File Download

There are no files associated with this item.

  Links for fulltext
     (May Require Subscription)
Supplementary

Conference Paper: The occurrence of Polyomavirus (BK Virus and its Variants) Transplant Nephropathy in Hong Kong and Macau

TitleThe occurrence of Polyomavirus (BK Virus and its Variants) Transplant Nephropathy in Hong Kong and Macau
Authors
Issue Date2008
PublisherWiley-Blackwell Publishing Asia. The Journals' website is located at http://onlinelibrary.wiley.com/journal/10.1111/(ISSN)1440-1797
Citation
The 11th Asian Pacific Congress of Nephrology (APCN 2008), incorporating the 15th Asian Colloquium in Nephrology and 2nd Asian Forum of CKD Initiative, Kuala Lumpur, Malaysia, 5-8 May 2008. In Nephrology, 2008, v. 13 suppl. S1, p. A80, abstract no. 142 How to Cite?
AbstractIntroduction: BK virus is anephrotrophic polyomavirus that emerges as an important cause of graft dysfunction and failure. The reported incidence of BK virus nephropathy (BKvN) among transplant centers is variable. Our experience of BKvN in a single center is presented. Patients: Renal biopsies archived from 1990 to 2007 in Department of Pathology, Queen Mary Hospital were searched for cases of polyomavirus nephropathy. Selected were 9 graft biopsies from 6 patients. The first patient was from our own hospital and the diagnosis was made in 2005. Two patients were managed in a private hospital in Hong Kong. Biopsies from three patients were referred from a hospital in Macau in 2007. The selected biopsies and clinical features were reviewed. Diagnosis in 5 patients was based on virus-induced cytopathic changes and immunohistochemistry. For one patient, diagnosis was hampered by the negative immunoreactivity of the virus variant to a commercial antibody (Chemicon). The diagnosis was established instead by electron microscopy and detection of viral genome in biopsy tissue. This patient lost the graft kidney 6 months after the initial biopsy. Discussions: Despite the ubiquity of BK virus, we have encountered our first and only case of BKvN of our transplant center two and a half years back. The recent emergence and apparent clustering of cases suggest that some iatrogenic predisposing factors might be involved. The occurrence of virus variants may greatly affects the immunohistochemical detection of viral antigens, which is currently the most important method to diagnose BKvN.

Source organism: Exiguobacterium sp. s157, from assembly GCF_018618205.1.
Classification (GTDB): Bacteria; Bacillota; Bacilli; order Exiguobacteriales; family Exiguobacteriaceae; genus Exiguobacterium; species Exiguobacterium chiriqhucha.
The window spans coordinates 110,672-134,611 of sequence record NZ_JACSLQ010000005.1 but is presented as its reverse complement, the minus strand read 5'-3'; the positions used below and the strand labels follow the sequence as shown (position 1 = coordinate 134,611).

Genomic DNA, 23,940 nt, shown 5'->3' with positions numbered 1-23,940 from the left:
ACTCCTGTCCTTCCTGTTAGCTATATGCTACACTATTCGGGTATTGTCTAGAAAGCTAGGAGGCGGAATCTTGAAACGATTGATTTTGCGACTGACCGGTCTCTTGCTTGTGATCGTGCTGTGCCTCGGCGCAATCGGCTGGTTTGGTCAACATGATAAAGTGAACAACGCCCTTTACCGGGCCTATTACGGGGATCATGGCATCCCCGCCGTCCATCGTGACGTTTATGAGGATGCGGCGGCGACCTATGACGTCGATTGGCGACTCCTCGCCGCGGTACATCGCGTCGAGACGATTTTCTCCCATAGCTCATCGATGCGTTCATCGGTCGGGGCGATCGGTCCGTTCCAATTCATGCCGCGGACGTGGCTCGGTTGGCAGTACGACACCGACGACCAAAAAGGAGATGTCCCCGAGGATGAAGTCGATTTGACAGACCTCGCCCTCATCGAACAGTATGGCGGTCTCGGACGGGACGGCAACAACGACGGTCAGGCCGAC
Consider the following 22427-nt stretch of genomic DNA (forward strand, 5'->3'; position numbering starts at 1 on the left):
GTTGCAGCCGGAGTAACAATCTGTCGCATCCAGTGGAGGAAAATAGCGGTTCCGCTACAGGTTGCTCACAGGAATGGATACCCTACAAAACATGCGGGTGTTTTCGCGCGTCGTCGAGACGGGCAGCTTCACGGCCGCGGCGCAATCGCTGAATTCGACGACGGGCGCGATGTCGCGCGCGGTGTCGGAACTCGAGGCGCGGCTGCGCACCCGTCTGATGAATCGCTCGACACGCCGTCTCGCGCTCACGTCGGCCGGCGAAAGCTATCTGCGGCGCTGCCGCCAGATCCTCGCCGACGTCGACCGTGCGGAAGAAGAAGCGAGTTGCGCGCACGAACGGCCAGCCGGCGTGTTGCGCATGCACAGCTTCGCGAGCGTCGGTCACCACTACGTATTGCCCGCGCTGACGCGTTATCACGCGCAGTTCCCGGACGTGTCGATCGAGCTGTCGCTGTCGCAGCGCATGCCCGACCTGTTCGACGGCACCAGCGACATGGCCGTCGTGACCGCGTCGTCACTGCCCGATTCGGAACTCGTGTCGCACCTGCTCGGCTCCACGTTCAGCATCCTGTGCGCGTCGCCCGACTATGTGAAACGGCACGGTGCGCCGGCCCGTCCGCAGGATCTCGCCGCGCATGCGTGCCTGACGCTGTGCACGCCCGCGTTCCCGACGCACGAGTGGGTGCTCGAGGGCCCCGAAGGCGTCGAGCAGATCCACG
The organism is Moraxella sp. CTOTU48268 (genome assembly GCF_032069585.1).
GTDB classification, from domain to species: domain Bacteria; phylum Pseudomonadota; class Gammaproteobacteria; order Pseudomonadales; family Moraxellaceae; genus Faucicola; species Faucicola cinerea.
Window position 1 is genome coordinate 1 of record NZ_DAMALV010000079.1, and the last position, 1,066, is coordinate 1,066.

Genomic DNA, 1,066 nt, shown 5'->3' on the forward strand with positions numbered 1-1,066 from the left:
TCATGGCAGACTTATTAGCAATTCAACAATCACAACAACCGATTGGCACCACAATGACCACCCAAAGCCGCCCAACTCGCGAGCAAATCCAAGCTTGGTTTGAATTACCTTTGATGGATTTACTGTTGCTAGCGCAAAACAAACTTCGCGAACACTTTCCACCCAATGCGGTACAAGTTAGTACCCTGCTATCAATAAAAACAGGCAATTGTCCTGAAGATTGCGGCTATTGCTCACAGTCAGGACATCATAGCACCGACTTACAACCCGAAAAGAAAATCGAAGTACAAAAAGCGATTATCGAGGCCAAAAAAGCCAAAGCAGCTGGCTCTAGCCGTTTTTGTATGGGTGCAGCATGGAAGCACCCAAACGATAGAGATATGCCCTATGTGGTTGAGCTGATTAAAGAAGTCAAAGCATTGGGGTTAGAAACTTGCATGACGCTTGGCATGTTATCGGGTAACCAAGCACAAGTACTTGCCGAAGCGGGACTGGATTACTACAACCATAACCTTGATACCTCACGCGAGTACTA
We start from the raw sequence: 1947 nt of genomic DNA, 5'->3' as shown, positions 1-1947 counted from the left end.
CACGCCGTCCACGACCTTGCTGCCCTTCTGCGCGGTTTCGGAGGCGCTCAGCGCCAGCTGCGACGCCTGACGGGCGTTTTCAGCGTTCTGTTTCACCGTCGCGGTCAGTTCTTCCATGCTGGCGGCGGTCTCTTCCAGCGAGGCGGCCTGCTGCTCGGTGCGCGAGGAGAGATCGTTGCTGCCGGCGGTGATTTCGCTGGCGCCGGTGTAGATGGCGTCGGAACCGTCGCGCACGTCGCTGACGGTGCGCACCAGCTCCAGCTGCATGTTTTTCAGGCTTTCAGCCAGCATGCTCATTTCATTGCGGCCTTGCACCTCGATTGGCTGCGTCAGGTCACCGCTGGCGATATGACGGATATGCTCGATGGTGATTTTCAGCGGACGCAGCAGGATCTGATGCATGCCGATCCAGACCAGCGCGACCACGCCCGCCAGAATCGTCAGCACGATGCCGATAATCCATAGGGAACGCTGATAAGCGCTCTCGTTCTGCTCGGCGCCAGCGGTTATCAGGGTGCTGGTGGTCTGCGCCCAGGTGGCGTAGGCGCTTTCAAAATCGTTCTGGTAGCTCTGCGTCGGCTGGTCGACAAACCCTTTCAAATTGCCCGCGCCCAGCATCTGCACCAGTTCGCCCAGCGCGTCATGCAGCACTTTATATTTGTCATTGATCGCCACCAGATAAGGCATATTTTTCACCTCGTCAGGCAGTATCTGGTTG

DescriptionPoster Abstracts
Persistent Identifierhttp://hdl.handle.net/10722/104413
ISSN
2015 Impact Factor: 1.796
2015 SCImago Journal Rankings: 0.894

 

DC FieldValueLanguage
dc.contributor.authorChan, KWen_HK
dc.contributor.authorChan, GSWen_HK
dc.date.accessioned2010-09-25T21:52:04Z-
dc.date.available2010-09-25T21:52:04Z-
dc.date.issued2008en_HK
dc.identifier.citationThe 11th Asian Pacific Congress of Nephrology (APCN 2008), incorporating the 15th Asian Colloquium in Nephrology and 2nd Asian Forum of CKD Initiative, Kuala Lumpur, Malaysia, 5-8 May 2008. In Nephrology, 2008, v. 13 suppl. S1, p. A80, abstract no. 142-
dc.identifier.issn1320-5358-
dc.identifier.urihttp://hdl.handle.net/10722/104413-
dc.descriptionPoster Abstracts-
dc.description.abstractIntroduction: BK virus is anephrotrophic polyomavirus that emerges as an important cause of graft dysfunction and failure. The reported incidence of BK virus nephropathy (BKvN) among transplant centers is variable. Our experience of BKvN in a single center is presented. Patients: Renal biopsies archived from 1990 to 2007 in Department of Pathology, Queen Mary Hospital were searched for cases of polyomavirus nephropathy. Selected were 9 graft biopsies from 6 patients. The first patient was from our own hospital and the diagnosis was made in 2005. Two patients were managed in a private hospital in Hong Kong. Biopsies from three patients were referred from a hospital in Macau in 2007. The selected biopsies and clinical features were reviewed. Diagnosis in 5 patients was based on virus-induced cytopathic changes and immunohistochemistry. For one patient, diagnosis was hampered by the negative immunoreactivity of the virus variant to a commercial antibody (Chemicon). The diagnosis was established instead by electron microscopy and detection of viral genome in biopsy tissue. This patient lost the graft kidney 6 months after the initial biopsy. Discussions: Despite the ubiquity of BK virus, we have encountered our first and only case of BKvN of our transplant center two and a half years back. The recent emergence and apparent clustering of cases suggest that some iatrogenic predisposing factors might be involved. The occurrence of virus variants may greatly affects the immunohistochemical detection of viral antigens, which is currently the most important method to diagnose BKvN.-
dc.languageengen_HK
dc.publisherWiley-Blackwell Publishing Asia. The Journals' website is located at http://onlinelibrary.wiley.com/journal/10.1111/(ISSN)1440-1797-
dc.relation.ispartofNephrologyen_HK
dc.titleThe occurrence of Polyomavirus (BK Virus and its Variants) Transplant Nephropathy in Hong Kong and Macauen_HK
dc.typeConference_Paperen_HK
dc.identifier.emailChan, KW: hrmtckw@hku.hken_HK
dc.identifier.emailChan, GSW: chanswg@HKUCC.hku.hken_HK
dc.identifier.doi10.1111/j.1440-1797.2008.00954.x-
dc.identifier.hkuros143489en_HK
dc.identifier.volume13-
dc.identifier.issuesuppl. S1-
dc.identifier.spageA80, abstract no. 142-
dc.identifier.epageA80, abstract no. 142-
dc.publisher.placeAustralia-

Export via OAI-PMH Interface in XML Formats


OR


Export to Other Non-XML Formats